As well as being a great time waster the internet also occasionally throws up the odd gem.
Over the past couple of weeks, I’ve had one graphic reappear in my various newsfeeds which demonstrated the number of people involved in getting just one horse to the racetrack.
It’s a telling image with two key figures illustrated in deep blue – the owner and the trainer. Being American in origin the owner is backed up by both an accountant and an attorney (the latter possibly not a regular on an NZ chart, unless your ownership gig is something akin to a full-scale business).
Others featured include the bloodstock agent and Auction house – assuming one has purchased a horse at the sales – otherwise you could possibly transpose these with a syndicator.
Of course, a breeder is also key to the operation – assuming the owner isn’t in the job of breeding his own stock – and that also means a stud farm, the stallion manager, various stud staff involved in the actual breeding and eventual foaling down of the mare.
Those staff also come into play when it comes time to wean the foal and agist it prior to its yearling prep. Following on from that stage we get to the fun time of the year which we are all enjoying at the moment – the annual round of yearling sales.
A major shout-out to all those incredibly talented, dedicated, sleep-deprived, sore-footed yearling handlers who have a) got that horse to this stage and b) contribute greatly to the end-price come the time the hammer drops.
Of course, there are other peripheral but equally important people who help during the preparation stage. No owner can possibly forget the vets – their invoices generally make them impossible to ignore. They are another bunch who are constantly on the move at this time of year.
Farriers; feed merchants; those who provide the necessary gear in the way of bits and halters; and various forms of manipulators and/or physios also have their roles to play. The float companies, who work through the logistics which get all the yearlings to the saleyards, and their ever patient drivers are yet another component.
There’s also the office staff at various studs and/or yearling prep outfits who organise the marketing – involving talented photographers, videographers and writers – who contribute to the end result.
The auction company has also had staff out pre-sales checking out the potential sale candidates and come sale time there are the tireless bid-spotters; auctioneers; marshalls who keep the numbers flowing; runners who get the paperwork signed and the all-important buyer’s chits delivered; the people removing manure from the ring and so it goes on!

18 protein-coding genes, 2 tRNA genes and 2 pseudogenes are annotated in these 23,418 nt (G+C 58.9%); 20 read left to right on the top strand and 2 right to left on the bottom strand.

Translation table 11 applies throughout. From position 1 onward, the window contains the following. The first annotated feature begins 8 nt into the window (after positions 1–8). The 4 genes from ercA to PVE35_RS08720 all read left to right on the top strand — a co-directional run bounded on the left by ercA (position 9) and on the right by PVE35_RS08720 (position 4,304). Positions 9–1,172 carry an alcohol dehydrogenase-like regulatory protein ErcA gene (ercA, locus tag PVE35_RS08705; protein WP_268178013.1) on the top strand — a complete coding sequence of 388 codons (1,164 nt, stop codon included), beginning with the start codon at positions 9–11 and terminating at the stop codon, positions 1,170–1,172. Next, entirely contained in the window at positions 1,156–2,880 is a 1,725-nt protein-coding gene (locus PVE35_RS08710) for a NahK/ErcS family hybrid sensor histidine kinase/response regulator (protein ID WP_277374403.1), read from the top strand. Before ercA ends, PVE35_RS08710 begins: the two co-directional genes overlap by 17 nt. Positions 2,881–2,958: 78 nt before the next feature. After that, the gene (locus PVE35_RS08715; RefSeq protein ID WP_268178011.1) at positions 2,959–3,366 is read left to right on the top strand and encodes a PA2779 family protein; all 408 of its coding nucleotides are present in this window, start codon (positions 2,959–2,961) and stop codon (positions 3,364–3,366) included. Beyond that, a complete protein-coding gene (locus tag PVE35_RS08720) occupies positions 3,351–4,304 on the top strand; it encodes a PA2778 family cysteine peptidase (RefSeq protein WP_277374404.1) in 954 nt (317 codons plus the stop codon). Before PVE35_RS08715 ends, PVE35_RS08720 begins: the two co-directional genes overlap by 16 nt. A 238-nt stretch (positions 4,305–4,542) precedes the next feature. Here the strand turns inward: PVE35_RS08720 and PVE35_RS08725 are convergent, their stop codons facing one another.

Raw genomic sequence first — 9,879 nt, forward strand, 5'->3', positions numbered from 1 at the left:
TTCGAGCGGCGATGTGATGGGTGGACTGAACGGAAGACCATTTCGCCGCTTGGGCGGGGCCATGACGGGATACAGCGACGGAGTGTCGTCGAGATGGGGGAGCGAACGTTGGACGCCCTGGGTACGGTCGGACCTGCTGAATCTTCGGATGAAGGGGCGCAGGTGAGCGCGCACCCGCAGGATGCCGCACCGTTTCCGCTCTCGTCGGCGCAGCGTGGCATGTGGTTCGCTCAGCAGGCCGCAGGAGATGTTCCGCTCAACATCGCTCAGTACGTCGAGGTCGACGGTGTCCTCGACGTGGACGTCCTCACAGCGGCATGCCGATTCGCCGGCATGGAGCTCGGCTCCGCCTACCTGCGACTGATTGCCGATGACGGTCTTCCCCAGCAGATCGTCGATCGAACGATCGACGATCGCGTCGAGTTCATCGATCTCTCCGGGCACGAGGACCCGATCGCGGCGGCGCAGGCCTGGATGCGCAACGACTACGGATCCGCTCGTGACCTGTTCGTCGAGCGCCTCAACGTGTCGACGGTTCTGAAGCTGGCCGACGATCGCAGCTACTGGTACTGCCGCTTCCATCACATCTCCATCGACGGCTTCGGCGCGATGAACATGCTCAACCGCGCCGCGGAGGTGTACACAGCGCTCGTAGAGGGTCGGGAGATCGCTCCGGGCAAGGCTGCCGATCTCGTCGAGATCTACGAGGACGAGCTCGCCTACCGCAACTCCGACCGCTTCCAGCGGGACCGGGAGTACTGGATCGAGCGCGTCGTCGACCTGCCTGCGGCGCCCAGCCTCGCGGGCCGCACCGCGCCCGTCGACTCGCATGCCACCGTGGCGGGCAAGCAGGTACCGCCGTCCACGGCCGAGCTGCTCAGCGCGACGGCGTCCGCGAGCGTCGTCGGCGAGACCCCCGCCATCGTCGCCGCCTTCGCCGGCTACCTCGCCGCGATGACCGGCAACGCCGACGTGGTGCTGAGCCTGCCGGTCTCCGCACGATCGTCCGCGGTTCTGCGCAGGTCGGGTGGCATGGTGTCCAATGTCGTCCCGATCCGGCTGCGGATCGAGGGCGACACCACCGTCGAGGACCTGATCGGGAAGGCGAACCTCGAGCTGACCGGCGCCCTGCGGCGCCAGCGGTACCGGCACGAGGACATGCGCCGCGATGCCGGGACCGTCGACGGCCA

Of course, the cast of hundreds does not diminish once the hammer falls either. The float companies are called back into play to transport the new purchase to its next abode. That can either be the breakers or possibly the airport, which involves a whole other raft of personnel to transport said yearling elsewhere. And, of course, before this can happen the insurance has to be sorted – yet another body involved.
Finally, the “finished product” enters the trainer’s stable and gets a whole new suite of staff and handlers to panders to its every whim as it begins its journey to become a fully-fledged racehorse.
By the time raceday rolls around there is a jockey involved, possibly one with an agent, so that’s a couple more involved in the mission to get this horse to the track. Racecourse staff, from those in the office involved in the putting on of the actual meeting; through to the bloke playing the bugle (if you’re lucky enough to be debuting at Ellerslie!); the people on the gates; the ones selling the racebooks; the talented horsemen on the starting gates, and so the list goes on – they all play a part in the big picture.
And speaking of the big picture then there is the televising of the actual race – the commentators, the cameramen, the Trackside front-people and hard-working behind the scenes team who make sure everything flows.
Of course, it is all about the betting, so the tote staff on and off-course are also an integral part of the whole machine – otherwise, why would we do what we do?
Once the race is run there are also people like the ones in charge of swabbing and the lab testing, along with the stipes and raceday control.
It’s quite a list of people, and to be honest, many of the ones I’ve listed weren’t on the graphic I saw on line. I’ve probably left out some very obvious ones but hopefully you get the idea.
The title of the original graphic was “Who does one racehorse employ?” Puts us all in our place really doesn’t it?
We might think we are the ones in charge, but in reality we are their employees. In a couple of weeks there will be a whole new range at Karaka looking for new staff. Don’t be shy, get amongst it!